Acme market



Maximize your savings with the Acme Markets app and our just for U program! Register to find over $300 in weekly savings and earn gas reward points. See weekly coupons and sales on groceries and more. You can also receive your receipts digitally through J4U. Download and register to start saving now!
Find your Savings:
• Register to add your digital coupons in J4U.
• Redeem coupons automatically by entering your phone number at checkout.
• Get Personalized Coupons based on shopping history.
• Sort offers by category, purchase history, recently added, and about to expire.
Build your Shopping List:
• Adding the items you buy and items you like based on shopping history.
• Adding items to your shopping list directly from your past digital receipts.
• Scan bar codes to find out more about products and add offers automatically.
Other Features you will find:
• Visit My Store for hours, locations, and directions to your nearest Acme Markets
• Manage your account preferences.
• NEW! PUSH notifications about offers and deals
• Use your Rewards Summary to track your reward earnings. *
• For participating stores, see the Rewards Summary to find the nearest participating gas station

Version 2021.43.0

Bug fixes and minor improvements

Ratings and Reviews

4.5 out of 5

15.7K Ratings

You'll save at Sunoco and at Acme

Best app ever for saving money and it's very easy to use. I just got $1 off per gallon at Sunoco with the gas rewards. Not only that, you can "clip" coupons on the app itself and just punch your phone # in at the register to access them - no need to worry about forgetting coupons anymore. The coupons are automatically applied and deducted from your grocery bill after you enter your MyMixx# (your phone#). Great user-friendly app that will actually save you $.

Bad on so many levels...

First experience buying online with Acme...disaster..

1) Where is the shopping cart? You will find it after hunting around, after a bunch of app loads.

2) We go to place the order through the Acme app. Ok - done. Order went through as expected - however no order number, not a single order on a single page, receipt,

3) We get a call from a Filipino call center stating the order with problems with the order. What?!! What is foing on?!

Somehow we went from the ACME order to Instacart order, and Instacart is a third party service. Awesome. Now caught in insane call center hell refusing to help beyond company recited lines...escalations are refused. "Sorry sir, but in this case sir <insert bad news>" "Upon further checking, sir, <insert bad news>' - rinse and repeat.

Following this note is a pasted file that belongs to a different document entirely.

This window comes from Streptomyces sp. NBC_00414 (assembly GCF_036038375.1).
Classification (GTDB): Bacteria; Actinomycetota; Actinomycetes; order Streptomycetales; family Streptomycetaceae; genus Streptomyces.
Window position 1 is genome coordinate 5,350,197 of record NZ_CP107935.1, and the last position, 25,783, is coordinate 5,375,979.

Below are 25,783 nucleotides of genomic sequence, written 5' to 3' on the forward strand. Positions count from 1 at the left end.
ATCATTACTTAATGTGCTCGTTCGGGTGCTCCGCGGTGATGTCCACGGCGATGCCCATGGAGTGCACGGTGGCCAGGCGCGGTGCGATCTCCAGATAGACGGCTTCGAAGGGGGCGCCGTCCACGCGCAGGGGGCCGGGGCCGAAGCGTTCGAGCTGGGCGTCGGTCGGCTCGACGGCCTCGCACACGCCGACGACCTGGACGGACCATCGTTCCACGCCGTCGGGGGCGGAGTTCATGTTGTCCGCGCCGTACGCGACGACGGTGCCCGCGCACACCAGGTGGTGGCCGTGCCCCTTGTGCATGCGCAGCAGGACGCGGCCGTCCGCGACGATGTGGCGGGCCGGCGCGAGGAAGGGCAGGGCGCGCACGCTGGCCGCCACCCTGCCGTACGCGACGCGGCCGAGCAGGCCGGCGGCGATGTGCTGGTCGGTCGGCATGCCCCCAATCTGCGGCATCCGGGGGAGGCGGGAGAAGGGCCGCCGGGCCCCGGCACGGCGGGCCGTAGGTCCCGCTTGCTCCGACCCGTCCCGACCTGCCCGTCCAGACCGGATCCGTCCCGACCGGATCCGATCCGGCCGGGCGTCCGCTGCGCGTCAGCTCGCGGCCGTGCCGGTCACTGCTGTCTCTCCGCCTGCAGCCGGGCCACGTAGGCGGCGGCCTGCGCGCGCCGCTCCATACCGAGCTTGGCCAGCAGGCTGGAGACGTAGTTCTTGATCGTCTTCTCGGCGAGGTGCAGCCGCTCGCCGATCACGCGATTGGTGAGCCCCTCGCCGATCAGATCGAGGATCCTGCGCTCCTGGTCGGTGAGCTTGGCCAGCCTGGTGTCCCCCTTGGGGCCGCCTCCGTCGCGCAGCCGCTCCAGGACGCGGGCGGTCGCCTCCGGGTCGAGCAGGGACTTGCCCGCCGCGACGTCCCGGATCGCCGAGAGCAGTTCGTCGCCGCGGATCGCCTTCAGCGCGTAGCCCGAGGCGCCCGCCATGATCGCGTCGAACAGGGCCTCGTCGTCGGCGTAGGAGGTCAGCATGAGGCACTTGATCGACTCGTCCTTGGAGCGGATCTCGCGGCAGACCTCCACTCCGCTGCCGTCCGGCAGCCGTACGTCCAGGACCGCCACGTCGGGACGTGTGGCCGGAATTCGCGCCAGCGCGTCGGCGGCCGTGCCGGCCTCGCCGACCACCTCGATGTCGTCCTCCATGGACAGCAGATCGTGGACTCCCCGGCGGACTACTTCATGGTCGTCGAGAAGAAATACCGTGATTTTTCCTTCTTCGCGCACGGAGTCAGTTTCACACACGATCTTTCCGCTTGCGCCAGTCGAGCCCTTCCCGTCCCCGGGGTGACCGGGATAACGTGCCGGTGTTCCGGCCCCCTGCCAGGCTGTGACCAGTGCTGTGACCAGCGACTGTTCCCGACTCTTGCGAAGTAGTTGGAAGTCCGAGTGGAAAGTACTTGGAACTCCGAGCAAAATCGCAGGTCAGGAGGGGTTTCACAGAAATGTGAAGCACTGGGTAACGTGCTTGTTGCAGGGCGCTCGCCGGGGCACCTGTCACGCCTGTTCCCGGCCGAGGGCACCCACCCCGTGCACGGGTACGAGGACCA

4) Next to impossible to communicate with Acme. Chasing my tail, every person points us somewhere else. Acme Home Delivery (the real owner) even sends us to Safeway. Safeway says that is Acme - go there. Local store afraid of anything corporate, will not help.

5) We learn there are restrictions, policies <insert excuse here> - but the app never mentions. Order was placed fine, and nothing but problems ever since.

Terrible first impressions. Issue never got resolved.

Spent days in discussions with management of all the companies with nothing but apologies.

Please do it write back with statements of apologies or empathy...empty meant less words.

great idea, missed UX opportunities

First the good: integrating coupons into an app so you do not have to log those terrible paper coupons around is a perfect way to shop and use an app. Bravo!

the bad: it is clear that the designers of this app does not use it themselves because the UX is lacking the most basic tools. Most of these are mentioned by others, such as order of the coupons and inability to remove any coupons. designers only need to introduce 4 or 5 very simple fixes to make this a perfect shopping app.

Finally, there is a shopping list but it only contains the coupons you cut and does not integrate the store's database, so no actual products exist other than your coupons and the user has to built the entire shopping list him/herself, again very bad UX. Surely you have a list of the products you sell somewhere!

The developer, Albertsons Companies, LLC, indicated that the app’s privacy practices may include handling of data as described below. For more information, see the developer’s privacy policy.

Data Linked to You

The following data may be collected and linked to your identity:

Data Not Linked to You

The following data may be collected but it is not linked to your identity:

  • Purchases
  • Location
  • Search History
  • Usage Data

Privacy practices may vary, for example, based on the features you use or your age. Learn More


Albertsons Companies, LLC

167.8 MB


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Requires iOS 13.0 or later.

Age Rating
17+ Infrequent/Mild Alcohol, Tobacco, or Drug Use or ReferencesUnrestricted Web Access

This app may use your location even when it isn’t open, which can decrease battery life.

© 2017 MyWebGrocer Inc.



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ACME Markets, a Philadelphia based company, has opened its newest store at 40th and Walnut (former Fresh Grocer location) this morning.